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Central corneal thickness and corneal endothelial cell changes caused by contact lens use in diabetic patients

Poster Details

First Author: J.Kang SOUTH KOREA

Co Author(s):    K. Shin              

Abstract Details



Purpose:

To analyze the effects of soft contact lenses on central corneal thickness and morphologic characteristics of the corneal endothelium in diabetic patients.

Setting:

Konkuk University Medical Center, Republic of Korea, Department of Ophthalmology

Methods:

This study included 113 patients who visited the Department of Ophthalmology, Konkuk University Medical Center from August 2006 to August 2007. Ultrasound pachymetry and noncontact specular microscopy were performed on right eyes of 26 diabetic patients who regularly wear soft contact lenses (group 1), 27 diabetic patients who do not wear soft contact lenses (group 2), 30 soft contact lens wearers without diabetes mellitus (group 3), and 30 normal subjects who do not wear soft contact lenses (group 4). We compared the central corneal thickness, corneal endothelial cell density, coefficient of variation in endothelial cell, percentage of hexagonal endothelial cell in each group using the Mann-Whitney test.

Results:

Average durations of diabetes in group 1 and 2 were 4.38 ±1.50 and 4.41 ±1.45 years, and average durations of soft contact lens wearing in group 1 and 3 were 5.27 ±1.76 and 2.88 ±2.15 years. The central cornea was significantly thicker and the endothelial cell density was significantly lower in group 1, than in group 3 and group 4. But there was no statistically significant difference between group 1 and 2 (central cornea thickness; group 1: 566.35ḟ35.99, group 2: 553.59ḟ45.80, group 3: 538.40ḟ33.59, group 4: 534.13ḟ26.31, endothelial cell density; group 1: 2904.81ḟ236.42, group 2: 2967.15ḟ540.15, group 3: 3198.67ḟ389.64, group 4: 3385.14ḟ275.92). The coefficient of variation of cell size was higher in group 1, than in group 2 and group 4, and higher in group 3 than in group 4. The coefficient of variation of cell size was significantly higher and the percentage of hexagonal cells was significantly lower in group 1 than in group 4 (coefficient of variation; group 1: 0.37ḟ0.04, group 2: 0.33ḟ0.04, group 3: 0.36ḟ0.04, group 4: 0.32ḟ0.05, percentage of hexagonality; group 1: 58.88ḟ5.28, group 2: 63.89ḟ8.61, group 3: 61.03ḟ4.55, group 4: 66.07ḟ9.93).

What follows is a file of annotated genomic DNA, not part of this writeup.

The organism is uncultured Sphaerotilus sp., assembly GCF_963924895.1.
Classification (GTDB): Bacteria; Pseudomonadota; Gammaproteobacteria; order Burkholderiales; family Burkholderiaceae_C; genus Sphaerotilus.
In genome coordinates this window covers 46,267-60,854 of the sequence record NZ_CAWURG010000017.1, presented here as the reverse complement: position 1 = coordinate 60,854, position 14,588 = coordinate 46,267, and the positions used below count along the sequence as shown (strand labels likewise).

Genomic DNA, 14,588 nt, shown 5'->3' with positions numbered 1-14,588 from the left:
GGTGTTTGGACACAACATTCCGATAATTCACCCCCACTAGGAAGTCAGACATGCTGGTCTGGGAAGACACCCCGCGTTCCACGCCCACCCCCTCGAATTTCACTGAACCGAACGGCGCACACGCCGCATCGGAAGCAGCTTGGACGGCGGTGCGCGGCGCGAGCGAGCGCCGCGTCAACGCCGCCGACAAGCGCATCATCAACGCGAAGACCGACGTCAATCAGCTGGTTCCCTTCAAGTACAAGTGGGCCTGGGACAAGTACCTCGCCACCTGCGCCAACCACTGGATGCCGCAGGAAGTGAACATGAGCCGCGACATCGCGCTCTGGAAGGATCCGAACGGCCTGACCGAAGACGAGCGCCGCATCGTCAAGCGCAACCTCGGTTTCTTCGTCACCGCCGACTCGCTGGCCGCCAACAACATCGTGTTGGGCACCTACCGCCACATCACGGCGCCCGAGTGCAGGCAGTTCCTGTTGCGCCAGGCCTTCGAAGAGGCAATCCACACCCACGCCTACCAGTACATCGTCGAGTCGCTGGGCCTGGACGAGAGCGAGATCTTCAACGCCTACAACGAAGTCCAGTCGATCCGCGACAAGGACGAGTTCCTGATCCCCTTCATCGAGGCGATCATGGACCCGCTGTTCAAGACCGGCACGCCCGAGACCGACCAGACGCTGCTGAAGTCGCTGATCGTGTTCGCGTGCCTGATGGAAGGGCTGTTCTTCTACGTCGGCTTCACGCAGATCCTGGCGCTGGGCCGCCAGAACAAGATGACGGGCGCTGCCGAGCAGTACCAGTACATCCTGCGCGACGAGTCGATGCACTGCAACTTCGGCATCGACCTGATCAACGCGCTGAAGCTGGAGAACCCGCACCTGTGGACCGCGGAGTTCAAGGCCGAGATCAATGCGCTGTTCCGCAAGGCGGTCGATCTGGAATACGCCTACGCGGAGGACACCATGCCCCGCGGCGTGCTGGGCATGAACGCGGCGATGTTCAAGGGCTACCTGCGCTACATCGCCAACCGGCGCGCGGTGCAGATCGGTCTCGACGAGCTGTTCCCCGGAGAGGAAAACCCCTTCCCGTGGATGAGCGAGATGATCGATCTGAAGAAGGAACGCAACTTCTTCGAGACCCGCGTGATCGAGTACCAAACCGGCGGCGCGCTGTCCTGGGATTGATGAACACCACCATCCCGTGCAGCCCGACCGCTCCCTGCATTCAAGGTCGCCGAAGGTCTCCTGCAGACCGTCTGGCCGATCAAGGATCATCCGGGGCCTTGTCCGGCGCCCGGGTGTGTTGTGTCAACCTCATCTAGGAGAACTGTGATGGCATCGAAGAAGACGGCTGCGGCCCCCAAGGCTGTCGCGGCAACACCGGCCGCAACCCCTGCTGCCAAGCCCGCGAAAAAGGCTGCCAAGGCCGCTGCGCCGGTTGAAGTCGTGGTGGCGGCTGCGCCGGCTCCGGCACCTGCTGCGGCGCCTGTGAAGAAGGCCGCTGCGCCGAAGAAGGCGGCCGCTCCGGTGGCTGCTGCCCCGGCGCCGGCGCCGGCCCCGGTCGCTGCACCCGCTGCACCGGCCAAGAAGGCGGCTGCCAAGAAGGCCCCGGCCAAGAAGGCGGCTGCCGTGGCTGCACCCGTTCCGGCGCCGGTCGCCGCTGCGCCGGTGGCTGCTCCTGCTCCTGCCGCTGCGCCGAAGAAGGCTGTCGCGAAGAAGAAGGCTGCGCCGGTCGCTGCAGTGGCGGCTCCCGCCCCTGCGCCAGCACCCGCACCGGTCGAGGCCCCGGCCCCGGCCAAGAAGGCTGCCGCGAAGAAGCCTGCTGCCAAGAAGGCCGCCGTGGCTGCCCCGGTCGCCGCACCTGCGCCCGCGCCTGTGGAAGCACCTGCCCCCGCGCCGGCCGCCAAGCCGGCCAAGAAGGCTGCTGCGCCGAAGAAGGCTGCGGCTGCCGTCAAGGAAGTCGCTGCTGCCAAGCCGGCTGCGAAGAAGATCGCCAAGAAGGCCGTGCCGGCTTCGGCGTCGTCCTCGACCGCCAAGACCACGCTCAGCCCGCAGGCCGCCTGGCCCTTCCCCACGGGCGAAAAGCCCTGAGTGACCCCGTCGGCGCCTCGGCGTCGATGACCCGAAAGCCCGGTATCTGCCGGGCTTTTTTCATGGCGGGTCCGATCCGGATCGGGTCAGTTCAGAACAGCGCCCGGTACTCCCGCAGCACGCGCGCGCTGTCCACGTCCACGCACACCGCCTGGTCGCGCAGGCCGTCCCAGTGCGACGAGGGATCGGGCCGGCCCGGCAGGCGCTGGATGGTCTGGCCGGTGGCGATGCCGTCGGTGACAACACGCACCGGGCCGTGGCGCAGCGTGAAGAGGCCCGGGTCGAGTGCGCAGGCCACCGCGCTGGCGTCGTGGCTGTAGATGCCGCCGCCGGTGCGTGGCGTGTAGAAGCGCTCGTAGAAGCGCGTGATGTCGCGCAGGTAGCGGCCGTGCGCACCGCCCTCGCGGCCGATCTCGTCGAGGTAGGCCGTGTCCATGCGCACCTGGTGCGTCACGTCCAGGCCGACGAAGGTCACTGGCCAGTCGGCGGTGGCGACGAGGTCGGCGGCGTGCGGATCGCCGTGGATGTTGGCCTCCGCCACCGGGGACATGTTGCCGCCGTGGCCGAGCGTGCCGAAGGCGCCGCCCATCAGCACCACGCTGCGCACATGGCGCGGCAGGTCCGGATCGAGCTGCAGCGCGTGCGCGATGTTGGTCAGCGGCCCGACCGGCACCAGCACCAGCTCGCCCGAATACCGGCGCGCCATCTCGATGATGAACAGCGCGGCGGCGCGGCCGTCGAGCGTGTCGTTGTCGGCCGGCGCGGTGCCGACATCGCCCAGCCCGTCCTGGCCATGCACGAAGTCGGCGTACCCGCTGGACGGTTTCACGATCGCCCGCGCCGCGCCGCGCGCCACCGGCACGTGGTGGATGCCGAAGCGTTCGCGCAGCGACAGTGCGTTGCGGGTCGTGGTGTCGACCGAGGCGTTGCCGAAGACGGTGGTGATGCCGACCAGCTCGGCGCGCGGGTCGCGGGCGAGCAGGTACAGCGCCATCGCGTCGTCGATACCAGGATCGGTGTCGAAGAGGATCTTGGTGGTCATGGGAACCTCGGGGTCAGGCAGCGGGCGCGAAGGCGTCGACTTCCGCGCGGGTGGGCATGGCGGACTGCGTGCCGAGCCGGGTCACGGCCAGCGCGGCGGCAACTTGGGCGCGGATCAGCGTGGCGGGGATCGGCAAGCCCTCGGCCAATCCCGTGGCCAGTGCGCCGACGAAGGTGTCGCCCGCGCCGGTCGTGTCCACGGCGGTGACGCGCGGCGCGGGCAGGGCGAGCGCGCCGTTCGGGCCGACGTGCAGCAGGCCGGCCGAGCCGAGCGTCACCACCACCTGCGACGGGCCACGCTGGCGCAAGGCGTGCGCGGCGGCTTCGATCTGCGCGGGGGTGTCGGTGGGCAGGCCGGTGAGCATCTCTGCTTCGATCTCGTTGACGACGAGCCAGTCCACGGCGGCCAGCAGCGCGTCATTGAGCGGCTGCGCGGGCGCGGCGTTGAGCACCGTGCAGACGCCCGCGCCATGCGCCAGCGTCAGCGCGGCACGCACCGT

Conclusions:

Central corneal thickness and endothelial cell density are more affected by diabetes mellitus than contact lens wearing, and corneal endothelial cell morphology is more influenced by contact lens wearing than diabetes mellitus. In addition, contact lens wearing in diabetic patients showed significant influences on all characteristics of corneal endothelium compared with normal subjects. Therefore, patients with diabetes mellitus should be warned to avoid wearing contact lens.

Financial Disclosure:

NONE

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